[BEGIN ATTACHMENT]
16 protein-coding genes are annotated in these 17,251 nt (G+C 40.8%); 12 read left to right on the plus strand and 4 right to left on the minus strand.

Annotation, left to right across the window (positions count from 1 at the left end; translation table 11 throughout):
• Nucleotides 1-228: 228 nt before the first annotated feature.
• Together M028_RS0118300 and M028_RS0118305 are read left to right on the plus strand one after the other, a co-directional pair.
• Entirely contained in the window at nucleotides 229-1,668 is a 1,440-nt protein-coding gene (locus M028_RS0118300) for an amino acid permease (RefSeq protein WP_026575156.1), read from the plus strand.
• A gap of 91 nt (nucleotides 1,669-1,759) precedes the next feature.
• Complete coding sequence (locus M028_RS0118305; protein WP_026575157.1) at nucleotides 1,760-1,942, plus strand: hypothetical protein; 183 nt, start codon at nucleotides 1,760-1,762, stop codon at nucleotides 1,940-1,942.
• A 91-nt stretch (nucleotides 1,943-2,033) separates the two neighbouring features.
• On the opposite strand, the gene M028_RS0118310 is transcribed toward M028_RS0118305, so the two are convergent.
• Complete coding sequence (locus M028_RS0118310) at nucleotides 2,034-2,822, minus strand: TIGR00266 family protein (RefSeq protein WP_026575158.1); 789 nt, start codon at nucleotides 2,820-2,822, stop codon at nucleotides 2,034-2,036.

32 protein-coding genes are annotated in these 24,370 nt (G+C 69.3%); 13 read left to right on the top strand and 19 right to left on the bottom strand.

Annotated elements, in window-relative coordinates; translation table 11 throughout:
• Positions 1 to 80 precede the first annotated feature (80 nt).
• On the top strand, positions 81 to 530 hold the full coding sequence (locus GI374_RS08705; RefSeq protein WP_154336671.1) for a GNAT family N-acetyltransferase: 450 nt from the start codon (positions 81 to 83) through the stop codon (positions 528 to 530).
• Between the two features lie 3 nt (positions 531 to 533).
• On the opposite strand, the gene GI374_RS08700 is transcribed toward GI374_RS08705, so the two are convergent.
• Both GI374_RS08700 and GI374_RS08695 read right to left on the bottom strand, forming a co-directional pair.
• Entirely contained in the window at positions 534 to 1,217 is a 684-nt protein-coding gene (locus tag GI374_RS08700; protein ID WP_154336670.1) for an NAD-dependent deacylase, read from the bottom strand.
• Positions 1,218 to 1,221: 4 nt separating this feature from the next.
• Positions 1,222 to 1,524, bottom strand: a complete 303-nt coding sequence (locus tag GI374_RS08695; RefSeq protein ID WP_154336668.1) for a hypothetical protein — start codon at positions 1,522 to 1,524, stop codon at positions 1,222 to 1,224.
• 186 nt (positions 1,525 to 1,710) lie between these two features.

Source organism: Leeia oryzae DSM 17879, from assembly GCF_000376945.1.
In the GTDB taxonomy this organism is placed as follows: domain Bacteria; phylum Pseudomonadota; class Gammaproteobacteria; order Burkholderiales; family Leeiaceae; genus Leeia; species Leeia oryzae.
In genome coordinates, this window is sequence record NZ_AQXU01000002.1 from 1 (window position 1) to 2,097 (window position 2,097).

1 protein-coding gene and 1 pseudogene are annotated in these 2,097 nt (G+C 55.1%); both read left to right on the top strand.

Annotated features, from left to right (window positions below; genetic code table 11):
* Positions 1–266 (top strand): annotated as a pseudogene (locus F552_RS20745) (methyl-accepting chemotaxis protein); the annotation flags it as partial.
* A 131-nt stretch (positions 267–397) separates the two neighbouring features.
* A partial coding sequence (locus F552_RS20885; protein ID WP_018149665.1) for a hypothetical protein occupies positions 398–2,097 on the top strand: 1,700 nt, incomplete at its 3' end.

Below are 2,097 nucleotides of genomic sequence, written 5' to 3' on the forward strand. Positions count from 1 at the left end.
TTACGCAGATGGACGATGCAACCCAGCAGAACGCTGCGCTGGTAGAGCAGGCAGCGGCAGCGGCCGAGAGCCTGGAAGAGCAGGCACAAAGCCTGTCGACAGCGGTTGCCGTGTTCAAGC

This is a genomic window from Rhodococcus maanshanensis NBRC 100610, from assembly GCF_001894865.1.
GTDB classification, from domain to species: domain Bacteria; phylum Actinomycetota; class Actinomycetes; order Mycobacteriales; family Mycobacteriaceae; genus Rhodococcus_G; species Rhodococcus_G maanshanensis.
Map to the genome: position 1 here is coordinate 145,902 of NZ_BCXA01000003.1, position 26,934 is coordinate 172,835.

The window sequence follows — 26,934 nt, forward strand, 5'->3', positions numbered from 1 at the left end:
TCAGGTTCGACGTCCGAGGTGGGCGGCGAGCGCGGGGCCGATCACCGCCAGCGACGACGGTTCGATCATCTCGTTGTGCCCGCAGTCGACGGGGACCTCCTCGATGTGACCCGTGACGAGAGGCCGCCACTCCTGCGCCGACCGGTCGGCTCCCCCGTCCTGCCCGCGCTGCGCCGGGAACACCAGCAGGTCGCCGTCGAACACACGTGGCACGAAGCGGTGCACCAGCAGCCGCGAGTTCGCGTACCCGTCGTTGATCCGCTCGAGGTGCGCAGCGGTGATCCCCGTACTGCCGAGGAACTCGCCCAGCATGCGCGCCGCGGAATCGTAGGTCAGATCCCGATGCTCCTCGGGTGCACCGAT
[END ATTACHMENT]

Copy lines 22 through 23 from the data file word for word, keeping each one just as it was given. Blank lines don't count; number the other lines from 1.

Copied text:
Source organism: Leeia oryzae DSM 17879, from assembly GCF_000376945.1.
In the GTDB taxonomy this organism is placed as follows: domain Bacteria; phylum Pseudomonadota; class Gammaproteobacteria; order Burkholderiales; family Leeiaceae; genus Leeia; species Leeia oryzae.